Here’s how to measure the connecting rod with the AG-300:
- Set your micrometer to the minimum or maximum housing bore diameter.
- Install the appropriate gauge points onto the gauge fingers (see chart). Adjust the AG-300 precision gauge indicator needle to zero and lock into place.
- Place the rod onto the measurement points near the parting edge (beam facing 12 o’clock or 6 o’clock position) so that the thrust surface of the rod lays flat against the face of the AG-300. Next, rotate the rod until you obtain a minimum reading (rod beam will be located at or around the 3 o’clock or 9 0’clock position on the indicator). Any deviation from the maximum bore means that the rod should be resized by honing or boring.
- Place a pair of the appropriate-diameter piston pins into the setting block and clamp into place. Adjust the AG-300 Precision Gauge (zero the indicator needle) and lock into place.
- Place the pin end of the connecting rod onto the measuring points and rotate until you obtain the maximum size. If the size exceeds the manufacturer’s specifications the rod will need to be reconditioned.
|AG-300 GAUGE POINT RANGE|
|Midget||.375” (9.53mm)||.750” (19.05mm)|
|Standard||.720” (18.29mm)||1.530” (38.86mm)|
|Medium||1.500” (38.10mm)||2.250” (57.15mm)|
|Large||1.940” (49.28mm)||2.690” (68.33mm)|
|X-Large||2.625” (66.68mm)||3.375” (85.73mm)|
One last warning; the area from 2 o’clock to 8 o’clock and 3 o’clock to 9 o’clock positions will experience the most out-of-round condition.
The rod is considered acceptable if the parting edge location does not entirely clean up during the reconditioning process. This small area allows a small pool of oil to form and provides increased oil wedge during lubrication. To promote this same effect, some bearing manufacturers make a “Delta-wall” bearing where the edges of the insert are thinned. By thinning the edges you promote the formation of an oil pool.
Connecting rods stretch slightly at the parting line during extreme operating conditions. The housing bore pulls in toward the journal, while the center-to-center length increases. Over long periods of time, the housing bore is forced out-of-round to a point that it never returns to a round shape.
Rods having “gone to metal” (housing bore making physical contact with the crankshaft) must be inspected very closely during non-destructive testing (NDT). Metal build-up on the housing bore interior should be removed with a file before reconditioning. It is imperative that these rods be resized before returning them to service. Should cracks or fractures be found during NDT, replace the rod without hesitation.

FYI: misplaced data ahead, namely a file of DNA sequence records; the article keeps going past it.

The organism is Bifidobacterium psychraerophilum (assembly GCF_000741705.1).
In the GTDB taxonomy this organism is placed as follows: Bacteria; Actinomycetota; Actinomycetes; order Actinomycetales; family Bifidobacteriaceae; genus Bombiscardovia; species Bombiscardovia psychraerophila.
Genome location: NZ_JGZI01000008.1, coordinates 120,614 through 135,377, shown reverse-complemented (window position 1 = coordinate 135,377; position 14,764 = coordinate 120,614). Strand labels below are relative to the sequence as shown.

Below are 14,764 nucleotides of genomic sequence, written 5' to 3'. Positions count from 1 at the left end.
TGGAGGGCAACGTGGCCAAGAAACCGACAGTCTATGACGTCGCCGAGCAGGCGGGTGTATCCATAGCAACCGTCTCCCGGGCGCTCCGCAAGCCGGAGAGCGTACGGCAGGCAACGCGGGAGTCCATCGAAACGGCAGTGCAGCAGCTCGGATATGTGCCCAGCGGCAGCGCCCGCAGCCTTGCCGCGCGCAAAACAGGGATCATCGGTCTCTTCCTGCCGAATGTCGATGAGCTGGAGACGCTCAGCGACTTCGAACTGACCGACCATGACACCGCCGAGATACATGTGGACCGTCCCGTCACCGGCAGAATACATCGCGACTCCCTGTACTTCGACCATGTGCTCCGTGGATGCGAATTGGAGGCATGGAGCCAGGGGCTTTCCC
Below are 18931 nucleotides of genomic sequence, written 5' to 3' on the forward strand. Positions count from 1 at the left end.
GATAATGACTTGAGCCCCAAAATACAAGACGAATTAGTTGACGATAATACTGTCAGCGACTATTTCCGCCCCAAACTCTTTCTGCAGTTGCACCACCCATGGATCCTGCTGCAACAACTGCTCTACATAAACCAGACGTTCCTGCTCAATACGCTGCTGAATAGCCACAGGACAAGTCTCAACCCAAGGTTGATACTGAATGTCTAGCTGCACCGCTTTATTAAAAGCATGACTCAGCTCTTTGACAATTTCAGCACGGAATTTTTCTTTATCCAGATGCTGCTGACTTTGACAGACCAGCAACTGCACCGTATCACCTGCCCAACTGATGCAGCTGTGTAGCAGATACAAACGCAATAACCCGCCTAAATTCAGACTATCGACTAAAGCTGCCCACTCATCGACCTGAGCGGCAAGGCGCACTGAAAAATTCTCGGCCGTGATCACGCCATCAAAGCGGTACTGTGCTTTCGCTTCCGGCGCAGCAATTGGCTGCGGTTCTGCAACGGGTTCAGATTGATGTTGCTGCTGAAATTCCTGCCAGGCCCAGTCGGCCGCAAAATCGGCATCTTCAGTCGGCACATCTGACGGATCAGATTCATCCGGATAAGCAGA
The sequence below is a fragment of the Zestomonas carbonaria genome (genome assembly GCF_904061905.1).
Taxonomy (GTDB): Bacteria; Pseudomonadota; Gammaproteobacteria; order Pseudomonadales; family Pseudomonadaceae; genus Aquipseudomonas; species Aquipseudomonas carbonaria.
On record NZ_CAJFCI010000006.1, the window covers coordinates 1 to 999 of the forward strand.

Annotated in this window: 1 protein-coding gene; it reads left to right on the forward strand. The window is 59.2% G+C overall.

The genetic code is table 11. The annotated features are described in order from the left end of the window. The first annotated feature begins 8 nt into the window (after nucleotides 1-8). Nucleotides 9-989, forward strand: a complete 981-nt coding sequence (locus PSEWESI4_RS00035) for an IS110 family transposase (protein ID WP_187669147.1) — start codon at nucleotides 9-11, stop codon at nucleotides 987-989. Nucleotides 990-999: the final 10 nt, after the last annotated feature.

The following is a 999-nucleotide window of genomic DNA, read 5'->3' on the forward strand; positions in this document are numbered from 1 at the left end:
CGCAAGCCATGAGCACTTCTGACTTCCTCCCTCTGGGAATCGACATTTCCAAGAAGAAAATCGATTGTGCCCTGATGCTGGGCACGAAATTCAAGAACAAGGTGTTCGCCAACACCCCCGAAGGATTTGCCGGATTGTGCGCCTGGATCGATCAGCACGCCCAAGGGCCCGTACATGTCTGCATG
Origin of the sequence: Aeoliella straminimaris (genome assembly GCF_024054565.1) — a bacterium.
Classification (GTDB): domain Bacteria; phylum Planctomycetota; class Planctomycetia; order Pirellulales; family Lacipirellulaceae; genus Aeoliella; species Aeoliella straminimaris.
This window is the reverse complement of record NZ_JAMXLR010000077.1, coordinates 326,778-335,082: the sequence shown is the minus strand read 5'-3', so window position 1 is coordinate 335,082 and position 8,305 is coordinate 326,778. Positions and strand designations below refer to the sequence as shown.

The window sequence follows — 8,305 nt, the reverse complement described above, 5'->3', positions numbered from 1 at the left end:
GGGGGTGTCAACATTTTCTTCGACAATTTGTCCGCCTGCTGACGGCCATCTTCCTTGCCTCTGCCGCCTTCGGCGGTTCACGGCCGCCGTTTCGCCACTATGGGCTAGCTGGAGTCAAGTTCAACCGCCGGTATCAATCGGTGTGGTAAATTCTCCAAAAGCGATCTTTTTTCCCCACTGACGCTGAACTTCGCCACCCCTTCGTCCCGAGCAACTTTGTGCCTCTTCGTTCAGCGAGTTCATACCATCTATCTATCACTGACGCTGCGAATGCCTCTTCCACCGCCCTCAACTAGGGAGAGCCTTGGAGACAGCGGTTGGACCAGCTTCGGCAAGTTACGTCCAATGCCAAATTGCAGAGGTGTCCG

The press-fit piston pin retention system is used on most engines. It is important to measure the pin bore for size. Press-fit pin bores are made slightly smaller (approx. 0.0008” to 0.0012” or 0.02 to 0.03mm) than the diameter of the pin. CAUTION: Always measure the pin bore before the pin is installed. Excessive material in the pin bore will cause the pin to seize half-way through during installation and cause the pin to become loose. Oversize pins are available for most applications to correct loose fitting or out-of-specification pins. In the majority of cases, press-fit pin bores do not require reconditioning. If a press-fit pin must be resized for an oversize piston, so too will the piston pin bore.
On rods fitted with free-floating pins, bronze bushings are used to support the pin. There are two methods used for their repair: Fit an oversize pin to the rod and piston; or remove and replace and fit a new pin bushing for the same (stock) size pin.
The housing the pin bores must be perpendicular to one another. Misalignment can cause rubbing or the piston skirts on the cylinders and cause edge-loading on the bearing by the crankshaft. Both problems will result in early engine failure. Measurement of the rod for twist, bend and center-to-center distances are made with sophisticated rod alignment machines.
Goodson thanks Sunnen Products Company for permission to use this information from Sunnen’s Complete Cylinder Head and Engine Building Handbook.